Assistant Professor View Bio

    News and Events

    Opening "Philosophy Talks" Lecture and Reception

    Friday, Sept. 22, 4 p.m., Panasci Family Chapel

    Ludger Viefhues-Bailey
    , Ph.D.

    "Born This Way?: Sexual Orientation and Identity Between (Hyper-) Common Sense and (Hyper-) Scientific Naturalism"

    Can sexual orientation or identity be explained in terms of reproductive biology? The predominant models of biological research on sexual orientation and identity focus on isolating genetic factors. Hilary Putnam’s liberal naturalism allows us to argue against the reductionist bent of such research programs without losing sight of the contributions science can bring to our common sense understandings of sexual orientation and identity. Drawing on queer theory and critical sociology of sexuality, Dr. Ludger Viefhues-Bailey will highlight the discursive, situational and political dimensions of claims of sexual orientation and identity.

    Following the talk, there will be a reception and dinner buffet for students interested in the philosophy program at Le Moyne.

    Recent Faculty Publications

    Ludger Viefhues-Bailey's essay "'Religion' in Anglo-American (Analytical) Philosophy of Religion" appears in Religion, Theory, Critique: Classic and Contemporary Approaches and Methodologies, edited by Richard King (Columbia UP, 2017). A second essay, "Looking forward to a New Heaven and a New Earth where American Greatness Dwells. Trumpism's Political Theology," is in the latest issue of Political Theology 18.3 (2017):194-200.

    William Day's essay "The Aesthetic Dimension of Wittgenstein's Later Writings" appears in the latest volume in the "Philosophers in Depth" series, Wittgenstein on Aesthetic Understanding, edited by Garry L. Hagberg (Palgrave Macmillan, 2017). Day's most recent essay on film, "The Ecstasy of Time Travel in Werner Herzog's Cave of Forgotten Dreams," is in The Philosophy of Documentary Film: Image, Sound, Fiction, Truth, edited by David LaRocca (Lexington Books of Rowman & Littlefield, 2017).


    Philosophy Student Honors

    The newest members of Phi Sigma Tau and the winners of the Leonard P. Markert Medal were honored at a ceremony on April 20, 2017.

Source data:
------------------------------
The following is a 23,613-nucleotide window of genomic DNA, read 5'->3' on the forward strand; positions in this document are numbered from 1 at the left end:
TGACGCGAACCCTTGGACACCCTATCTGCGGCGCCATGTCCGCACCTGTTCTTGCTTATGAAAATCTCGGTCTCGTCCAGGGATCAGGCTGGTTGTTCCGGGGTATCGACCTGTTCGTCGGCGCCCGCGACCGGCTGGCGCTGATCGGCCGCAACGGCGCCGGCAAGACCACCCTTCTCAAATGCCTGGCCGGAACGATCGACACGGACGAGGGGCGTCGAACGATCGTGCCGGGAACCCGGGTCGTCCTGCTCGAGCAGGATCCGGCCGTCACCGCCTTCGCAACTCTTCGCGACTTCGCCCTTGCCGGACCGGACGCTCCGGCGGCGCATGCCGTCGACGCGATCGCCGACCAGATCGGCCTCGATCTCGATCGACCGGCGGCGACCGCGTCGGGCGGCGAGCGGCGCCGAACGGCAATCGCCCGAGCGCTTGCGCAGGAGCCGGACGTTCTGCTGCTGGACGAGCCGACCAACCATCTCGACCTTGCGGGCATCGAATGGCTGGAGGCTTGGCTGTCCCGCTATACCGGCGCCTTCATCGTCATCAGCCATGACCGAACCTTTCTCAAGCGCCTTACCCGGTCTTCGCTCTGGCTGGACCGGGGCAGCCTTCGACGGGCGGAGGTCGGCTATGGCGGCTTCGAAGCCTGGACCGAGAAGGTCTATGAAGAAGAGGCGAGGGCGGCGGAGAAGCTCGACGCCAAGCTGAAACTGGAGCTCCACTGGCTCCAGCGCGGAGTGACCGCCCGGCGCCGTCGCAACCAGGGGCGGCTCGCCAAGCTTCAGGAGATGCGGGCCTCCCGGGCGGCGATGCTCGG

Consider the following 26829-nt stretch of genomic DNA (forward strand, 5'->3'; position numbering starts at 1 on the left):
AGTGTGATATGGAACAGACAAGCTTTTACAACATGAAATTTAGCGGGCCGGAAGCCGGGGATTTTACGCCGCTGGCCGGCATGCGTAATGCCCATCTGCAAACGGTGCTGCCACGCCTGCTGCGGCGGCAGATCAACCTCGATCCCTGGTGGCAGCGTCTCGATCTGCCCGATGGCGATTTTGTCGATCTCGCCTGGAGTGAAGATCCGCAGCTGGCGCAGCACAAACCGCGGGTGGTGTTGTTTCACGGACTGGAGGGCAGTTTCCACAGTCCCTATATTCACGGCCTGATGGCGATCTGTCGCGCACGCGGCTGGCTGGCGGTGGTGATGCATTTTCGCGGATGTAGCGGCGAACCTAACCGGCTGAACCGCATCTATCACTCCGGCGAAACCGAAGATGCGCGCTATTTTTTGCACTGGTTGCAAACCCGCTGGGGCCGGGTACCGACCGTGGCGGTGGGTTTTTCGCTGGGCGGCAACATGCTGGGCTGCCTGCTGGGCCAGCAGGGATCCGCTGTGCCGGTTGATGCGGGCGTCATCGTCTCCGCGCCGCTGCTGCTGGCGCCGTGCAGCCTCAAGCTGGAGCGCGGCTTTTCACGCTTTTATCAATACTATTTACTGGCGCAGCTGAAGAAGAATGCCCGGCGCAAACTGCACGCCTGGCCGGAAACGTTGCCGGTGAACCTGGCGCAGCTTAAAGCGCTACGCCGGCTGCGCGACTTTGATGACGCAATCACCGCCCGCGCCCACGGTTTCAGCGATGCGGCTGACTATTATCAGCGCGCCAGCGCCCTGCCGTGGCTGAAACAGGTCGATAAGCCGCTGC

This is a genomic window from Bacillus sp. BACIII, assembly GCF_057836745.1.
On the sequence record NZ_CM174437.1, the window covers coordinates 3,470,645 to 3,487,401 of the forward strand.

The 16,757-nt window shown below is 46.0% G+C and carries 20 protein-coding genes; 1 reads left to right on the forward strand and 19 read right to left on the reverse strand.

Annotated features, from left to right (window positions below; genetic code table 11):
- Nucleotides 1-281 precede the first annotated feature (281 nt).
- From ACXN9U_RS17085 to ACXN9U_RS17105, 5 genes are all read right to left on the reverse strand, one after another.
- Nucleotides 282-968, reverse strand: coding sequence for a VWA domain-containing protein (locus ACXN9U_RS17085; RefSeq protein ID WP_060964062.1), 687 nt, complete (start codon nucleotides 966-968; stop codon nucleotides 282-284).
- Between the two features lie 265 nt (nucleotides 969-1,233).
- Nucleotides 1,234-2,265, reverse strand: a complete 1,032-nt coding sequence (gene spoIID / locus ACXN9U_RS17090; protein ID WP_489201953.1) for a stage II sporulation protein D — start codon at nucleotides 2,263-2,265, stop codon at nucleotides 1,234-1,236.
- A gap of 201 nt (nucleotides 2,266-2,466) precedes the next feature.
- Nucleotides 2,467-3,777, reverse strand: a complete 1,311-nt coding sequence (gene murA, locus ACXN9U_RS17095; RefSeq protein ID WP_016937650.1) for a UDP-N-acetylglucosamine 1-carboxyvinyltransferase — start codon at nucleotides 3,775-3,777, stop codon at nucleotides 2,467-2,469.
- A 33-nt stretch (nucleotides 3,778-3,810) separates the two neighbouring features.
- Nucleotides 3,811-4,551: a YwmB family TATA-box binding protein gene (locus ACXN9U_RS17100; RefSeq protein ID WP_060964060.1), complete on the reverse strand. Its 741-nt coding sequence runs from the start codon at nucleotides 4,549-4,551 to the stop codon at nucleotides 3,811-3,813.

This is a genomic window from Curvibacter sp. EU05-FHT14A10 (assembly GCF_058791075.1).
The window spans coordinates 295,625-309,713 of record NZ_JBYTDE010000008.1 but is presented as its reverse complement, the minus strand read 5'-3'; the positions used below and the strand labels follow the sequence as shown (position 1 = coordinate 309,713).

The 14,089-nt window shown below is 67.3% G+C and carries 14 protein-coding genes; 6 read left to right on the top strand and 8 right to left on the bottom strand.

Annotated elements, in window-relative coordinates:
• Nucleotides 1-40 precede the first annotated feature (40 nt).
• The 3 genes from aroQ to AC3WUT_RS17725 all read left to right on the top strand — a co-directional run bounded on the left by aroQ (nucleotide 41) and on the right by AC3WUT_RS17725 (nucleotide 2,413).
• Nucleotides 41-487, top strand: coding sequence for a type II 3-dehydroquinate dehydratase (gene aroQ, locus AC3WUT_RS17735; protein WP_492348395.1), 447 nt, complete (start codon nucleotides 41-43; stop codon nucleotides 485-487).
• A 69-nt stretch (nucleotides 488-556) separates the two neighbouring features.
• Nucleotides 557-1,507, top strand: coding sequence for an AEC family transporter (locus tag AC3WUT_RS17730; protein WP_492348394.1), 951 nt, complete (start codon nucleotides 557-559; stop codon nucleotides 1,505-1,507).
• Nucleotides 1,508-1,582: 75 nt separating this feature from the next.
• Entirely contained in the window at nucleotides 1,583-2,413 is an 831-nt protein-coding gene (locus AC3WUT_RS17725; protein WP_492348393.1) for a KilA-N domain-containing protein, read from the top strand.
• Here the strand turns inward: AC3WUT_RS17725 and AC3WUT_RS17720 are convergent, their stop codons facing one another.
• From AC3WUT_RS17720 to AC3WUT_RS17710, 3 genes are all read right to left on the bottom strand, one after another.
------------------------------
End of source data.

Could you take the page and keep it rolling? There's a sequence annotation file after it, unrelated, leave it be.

Phi Sigma Tau (ΦΣΤ) is the international honor society for high-achieving students of philosophy. This year's inductees are Samantha Cobb, Rebecca Hall, Alexandra Paulin, Trevor Thompson, and Noah Woods.

    The Leonard P. Markert Medal in Philosophy is awarded each year to the graduating senior who does the most outstanding work in Philosophy. This year the Department was pleased to name two Markert Medal winners: Samantha Cobb and Jacob Richards.

    Vulnerability Conference

    The Department of Philosophy and the McDevitt Chair in Religious Philosophy hosted Le Moyne's first themed undergraduate conference, Vulnerability: Dimensions and Perspectives, on April 8, 2017. Students from various majors at the College read their refereed papers for the conference to an audience of 50-75 faculty, students, and friends from the community.

    The keynote speaker for the conference was Richard Moran, Ph.D., the Brian D. Young Professor of Philosophy at Harvard University, who delivered a talk titled “The Philosophical Retreat to the Here and Now."

    The conference was one of several initiatives of Le Moyne's first Visiting McDevitt Chair in Religious Philosophy, Todd May, Ph.D., the Class of 1941 Memorial Professor of Philosophy at Clemson University.

    The student presenters and the titles of their papers were:

    • Veronica Ung-Kono '18 (Communication, Political Science): "An Examination of Victor Frankenstein's Vulnerabilities"
    • Sebaah Hamad '17 (English Literature): "Shame and Guilt Foster Hope of Return: Palestinian Poetry in the Wake of the Nakba"
    • Noah Woods '18 (Philosophy, Religious Studies): "A Vulnerable Consciousness: Evolution, Meaning and Suffering"
    • Juliette Rawda '18 (Philosophy, Political Science): "Allegory of the Cave: Invulnerability and Ignorance"


    Get in Touch

    Contact the Department Chair:

    Dr. Irene Liu


    (315) 445-4491


    Contact the Department:

    Reilly Hall 339A
    Department of Philosophy
    Le Moyne College
    1419 Salt Springs Road
    Syracuse, NY 13214


    (315) 445-4256


    Connect with Le Moyne's Philosophy Department

    Why Study the Liberal Arts? Le Moyne graduates leave here with a strong intellectual capacity, a tolerance of ambiguity and the ethical foundation to succeed professionally and to thrive personally–all of which is our mission, and our privilege. Learn more about the liberal arts